The Waste Project continues to grow
Why would a friendship link like One World Link become involved in developing the waste disposal system for the City of Bo? The answer is that we have been able to bring together specialists from our own county with our friends in Bo City Council.
As you may have read in past articles, it all started with a study of the needs of the Council, then developed into a pilot project that has now become a full-blown internationally funded programme from our very own government.
The pilot showed that a skip type of collection service for this community was the right way to go. No real room to have large lorries moving between households, so now Bo’s rubbish is collected in skips. Each skip is strategically placed around the city to accommodate as much of the population as possible, (more skips will always be welcomed). Each location has a minimum of two skips to enable both garden and food waste to be separated from the general waste after all the dry recycles are removed. This is the principle of the operation, but in reality it does not work fully, thus still more behaviour change is need to Waste disposal – a national flagship project Glenn Fleet returns to Bo to find that the project has continued to develop despite the Ebola outbreak get users to separate the material (it will come in time).
At the front end of the operation a youth organisation, Klin Bo Services, are contracted to gather waste door-to-door for a small fee or, if the residents do not want to pay, they may take their own waste to the skips. The process of sorting the recycles forms part of the youth organisation’s contract and they can sell on the recycles.
The council then take the skips to official disposal site. This site is presently being developed to accommodate not just the disposal of the general waste, but also to process the green waste into compost. Some £300,000 will be spent on this part of the project, which includes the development of the road, new building, a machine to shred the green waste and a weighbridge. On top of this, two second-hand skip lorries have been purchased. These lorries are well built and should last for many years if looked after. Only a small proportion of the city is covered so far and there is much to do to expand the scheme and to make it sustainable in the long term but a major triumph is that it never stopped during the Ebola crisis and the Ebola outbreak is now over, fingers crossed.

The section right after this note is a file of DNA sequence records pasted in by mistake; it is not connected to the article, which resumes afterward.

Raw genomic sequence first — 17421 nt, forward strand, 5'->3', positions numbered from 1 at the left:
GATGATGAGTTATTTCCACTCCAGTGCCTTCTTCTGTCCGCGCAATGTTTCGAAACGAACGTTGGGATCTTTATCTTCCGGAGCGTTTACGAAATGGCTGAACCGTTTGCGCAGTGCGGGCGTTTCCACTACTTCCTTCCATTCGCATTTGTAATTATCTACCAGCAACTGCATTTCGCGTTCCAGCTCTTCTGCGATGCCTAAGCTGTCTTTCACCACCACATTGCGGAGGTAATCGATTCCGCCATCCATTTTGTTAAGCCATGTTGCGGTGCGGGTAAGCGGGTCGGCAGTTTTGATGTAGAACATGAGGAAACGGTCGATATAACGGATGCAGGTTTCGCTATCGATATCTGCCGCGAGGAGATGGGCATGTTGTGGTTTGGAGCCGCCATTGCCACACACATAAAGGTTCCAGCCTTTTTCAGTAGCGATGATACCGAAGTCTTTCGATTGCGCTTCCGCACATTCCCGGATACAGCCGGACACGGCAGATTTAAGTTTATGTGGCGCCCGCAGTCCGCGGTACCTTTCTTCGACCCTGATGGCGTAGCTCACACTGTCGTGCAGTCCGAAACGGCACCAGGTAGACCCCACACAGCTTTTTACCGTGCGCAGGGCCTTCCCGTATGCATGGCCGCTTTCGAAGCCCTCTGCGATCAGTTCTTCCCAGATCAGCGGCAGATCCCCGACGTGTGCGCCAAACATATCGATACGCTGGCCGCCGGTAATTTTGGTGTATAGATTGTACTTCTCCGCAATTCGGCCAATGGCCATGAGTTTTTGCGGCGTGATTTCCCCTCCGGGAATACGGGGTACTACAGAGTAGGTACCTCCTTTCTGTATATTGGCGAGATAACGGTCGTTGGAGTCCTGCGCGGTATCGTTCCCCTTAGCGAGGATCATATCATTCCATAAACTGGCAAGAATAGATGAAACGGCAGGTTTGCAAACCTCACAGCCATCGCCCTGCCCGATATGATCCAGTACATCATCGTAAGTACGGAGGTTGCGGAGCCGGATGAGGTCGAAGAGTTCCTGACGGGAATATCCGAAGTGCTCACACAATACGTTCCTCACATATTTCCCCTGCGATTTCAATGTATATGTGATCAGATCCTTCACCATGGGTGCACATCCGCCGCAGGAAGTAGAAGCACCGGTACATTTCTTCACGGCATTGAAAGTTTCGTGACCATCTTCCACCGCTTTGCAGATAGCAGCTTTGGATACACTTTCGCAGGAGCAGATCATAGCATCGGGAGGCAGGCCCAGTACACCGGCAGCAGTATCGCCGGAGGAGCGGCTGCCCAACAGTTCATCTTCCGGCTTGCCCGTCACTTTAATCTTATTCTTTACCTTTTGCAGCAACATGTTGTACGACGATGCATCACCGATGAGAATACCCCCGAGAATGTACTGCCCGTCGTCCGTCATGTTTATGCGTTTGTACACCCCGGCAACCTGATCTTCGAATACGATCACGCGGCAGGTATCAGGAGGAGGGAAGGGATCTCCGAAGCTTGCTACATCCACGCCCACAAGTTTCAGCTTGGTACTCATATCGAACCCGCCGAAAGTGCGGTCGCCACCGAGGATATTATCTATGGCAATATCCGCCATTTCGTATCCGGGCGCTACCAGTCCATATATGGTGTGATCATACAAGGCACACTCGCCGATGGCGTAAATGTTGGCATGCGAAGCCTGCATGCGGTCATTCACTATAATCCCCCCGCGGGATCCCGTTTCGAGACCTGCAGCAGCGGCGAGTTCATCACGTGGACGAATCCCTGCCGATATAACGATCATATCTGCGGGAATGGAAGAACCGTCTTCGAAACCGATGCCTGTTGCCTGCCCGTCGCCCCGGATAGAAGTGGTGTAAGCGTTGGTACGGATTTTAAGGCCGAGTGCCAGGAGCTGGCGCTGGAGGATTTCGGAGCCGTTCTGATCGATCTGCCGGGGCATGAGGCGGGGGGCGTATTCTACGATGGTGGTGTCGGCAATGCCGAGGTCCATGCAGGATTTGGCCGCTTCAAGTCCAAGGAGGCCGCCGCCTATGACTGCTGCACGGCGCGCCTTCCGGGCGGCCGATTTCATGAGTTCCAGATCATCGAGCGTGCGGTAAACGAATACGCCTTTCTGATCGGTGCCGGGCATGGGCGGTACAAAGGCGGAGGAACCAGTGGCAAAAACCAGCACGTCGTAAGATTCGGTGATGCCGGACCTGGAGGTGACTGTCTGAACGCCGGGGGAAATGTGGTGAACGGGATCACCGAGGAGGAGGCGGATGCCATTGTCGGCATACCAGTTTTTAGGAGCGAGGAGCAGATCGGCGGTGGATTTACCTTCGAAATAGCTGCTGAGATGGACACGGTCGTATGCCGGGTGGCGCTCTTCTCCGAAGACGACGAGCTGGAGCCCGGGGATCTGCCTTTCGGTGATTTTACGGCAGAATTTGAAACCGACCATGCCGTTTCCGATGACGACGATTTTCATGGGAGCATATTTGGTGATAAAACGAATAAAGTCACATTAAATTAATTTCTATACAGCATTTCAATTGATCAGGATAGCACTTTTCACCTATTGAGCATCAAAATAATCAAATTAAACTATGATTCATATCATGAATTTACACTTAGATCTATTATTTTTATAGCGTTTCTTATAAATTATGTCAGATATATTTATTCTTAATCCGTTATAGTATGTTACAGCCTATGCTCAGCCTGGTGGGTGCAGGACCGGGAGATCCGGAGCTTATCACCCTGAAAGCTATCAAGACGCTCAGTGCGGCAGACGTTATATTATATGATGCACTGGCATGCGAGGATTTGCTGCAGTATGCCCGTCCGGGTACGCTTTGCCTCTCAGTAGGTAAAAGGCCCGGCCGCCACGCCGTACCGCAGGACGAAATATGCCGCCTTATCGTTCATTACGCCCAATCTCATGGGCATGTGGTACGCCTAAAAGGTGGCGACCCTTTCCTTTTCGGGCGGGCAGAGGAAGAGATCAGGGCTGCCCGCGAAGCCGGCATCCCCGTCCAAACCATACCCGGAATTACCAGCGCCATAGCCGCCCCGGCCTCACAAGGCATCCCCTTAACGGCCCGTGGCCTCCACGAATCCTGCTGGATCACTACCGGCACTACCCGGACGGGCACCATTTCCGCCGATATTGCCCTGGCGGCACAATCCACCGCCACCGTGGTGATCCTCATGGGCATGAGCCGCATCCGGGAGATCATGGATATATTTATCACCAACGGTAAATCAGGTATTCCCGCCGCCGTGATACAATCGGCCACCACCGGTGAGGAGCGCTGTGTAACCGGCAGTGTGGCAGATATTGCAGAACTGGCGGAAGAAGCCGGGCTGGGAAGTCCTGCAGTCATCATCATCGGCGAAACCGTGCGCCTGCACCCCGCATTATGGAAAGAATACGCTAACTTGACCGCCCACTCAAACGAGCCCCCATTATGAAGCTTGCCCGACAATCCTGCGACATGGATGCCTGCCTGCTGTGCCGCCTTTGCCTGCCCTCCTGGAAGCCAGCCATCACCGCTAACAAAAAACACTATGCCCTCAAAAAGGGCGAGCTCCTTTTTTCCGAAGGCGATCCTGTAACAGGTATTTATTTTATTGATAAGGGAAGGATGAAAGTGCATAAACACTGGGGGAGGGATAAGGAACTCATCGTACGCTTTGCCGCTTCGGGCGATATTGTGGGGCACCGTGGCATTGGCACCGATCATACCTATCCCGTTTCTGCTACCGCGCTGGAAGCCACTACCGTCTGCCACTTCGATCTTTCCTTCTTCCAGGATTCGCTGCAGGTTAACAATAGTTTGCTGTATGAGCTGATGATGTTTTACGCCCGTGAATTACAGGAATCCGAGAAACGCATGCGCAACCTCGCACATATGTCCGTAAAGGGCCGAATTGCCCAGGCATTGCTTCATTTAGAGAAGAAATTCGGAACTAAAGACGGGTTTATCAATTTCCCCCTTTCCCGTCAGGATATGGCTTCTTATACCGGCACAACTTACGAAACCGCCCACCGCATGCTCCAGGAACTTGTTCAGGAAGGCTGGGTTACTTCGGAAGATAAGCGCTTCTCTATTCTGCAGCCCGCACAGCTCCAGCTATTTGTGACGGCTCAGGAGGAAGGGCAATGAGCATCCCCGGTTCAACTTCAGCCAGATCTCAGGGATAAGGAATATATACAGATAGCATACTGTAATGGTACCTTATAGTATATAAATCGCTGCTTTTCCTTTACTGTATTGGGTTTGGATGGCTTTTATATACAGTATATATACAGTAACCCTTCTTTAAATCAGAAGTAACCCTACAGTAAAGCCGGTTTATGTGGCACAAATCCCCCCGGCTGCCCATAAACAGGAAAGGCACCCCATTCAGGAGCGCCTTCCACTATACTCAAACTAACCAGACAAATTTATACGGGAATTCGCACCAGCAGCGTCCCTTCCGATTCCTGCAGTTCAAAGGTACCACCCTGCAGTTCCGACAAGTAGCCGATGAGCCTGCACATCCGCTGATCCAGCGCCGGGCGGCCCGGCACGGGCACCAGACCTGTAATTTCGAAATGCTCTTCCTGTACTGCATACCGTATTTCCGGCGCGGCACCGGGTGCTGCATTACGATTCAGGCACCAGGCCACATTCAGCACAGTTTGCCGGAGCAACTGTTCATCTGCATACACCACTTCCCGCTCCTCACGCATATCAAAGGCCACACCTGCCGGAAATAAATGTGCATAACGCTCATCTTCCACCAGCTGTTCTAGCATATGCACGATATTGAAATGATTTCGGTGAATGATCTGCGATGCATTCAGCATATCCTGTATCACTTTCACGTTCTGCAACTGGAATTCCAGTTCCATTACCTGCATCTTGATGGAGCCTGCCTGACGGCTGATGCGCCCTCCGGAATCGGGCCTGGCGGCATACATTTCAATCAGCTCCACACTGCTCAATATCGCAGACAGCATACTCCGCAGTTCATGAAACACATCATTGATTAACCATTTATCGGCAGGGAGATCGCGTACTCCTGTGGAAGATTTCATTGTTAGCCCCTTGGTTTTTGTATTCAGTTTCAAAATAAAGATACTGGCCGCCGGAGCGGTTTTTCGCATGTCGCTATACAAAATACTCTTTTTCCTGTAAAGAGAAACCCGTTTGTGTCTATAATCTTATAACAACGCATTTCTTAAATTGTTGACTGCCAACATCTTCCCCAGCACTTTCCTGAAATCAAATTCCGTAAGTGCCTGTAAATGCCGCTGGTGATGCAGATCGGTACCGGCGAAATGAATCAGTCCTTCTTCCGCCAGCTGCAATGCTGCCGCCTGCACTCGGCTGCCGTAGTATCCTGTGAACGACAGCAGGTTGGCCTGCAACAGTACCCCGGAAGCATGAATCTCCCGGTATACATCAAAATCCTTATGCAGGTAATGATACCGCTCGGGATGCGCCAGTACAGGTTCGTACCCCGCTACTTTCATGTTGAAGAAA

Recycling and re-use are important aspects of the project. Fifteen small local enterprises are now involved in recycling waste and turning it into a profit. They came up with a variety of ideas and were finally chosen for project support in open competitions. Their ideas range from composting waste to making handbags, pots, slippers and bio-charcoal, and even making dolls’ houses out of paper waste. A potentially large industry could come from manufacturing pavestones out of waste plastic.
The four-year project is managed by Bo City Council with WHH of Germany, and is funded by £3.2 million of British aid, a long way to go. For more detail, including some excellent video, see the project Facebook page: Aluminium waste is turned into cooking pots.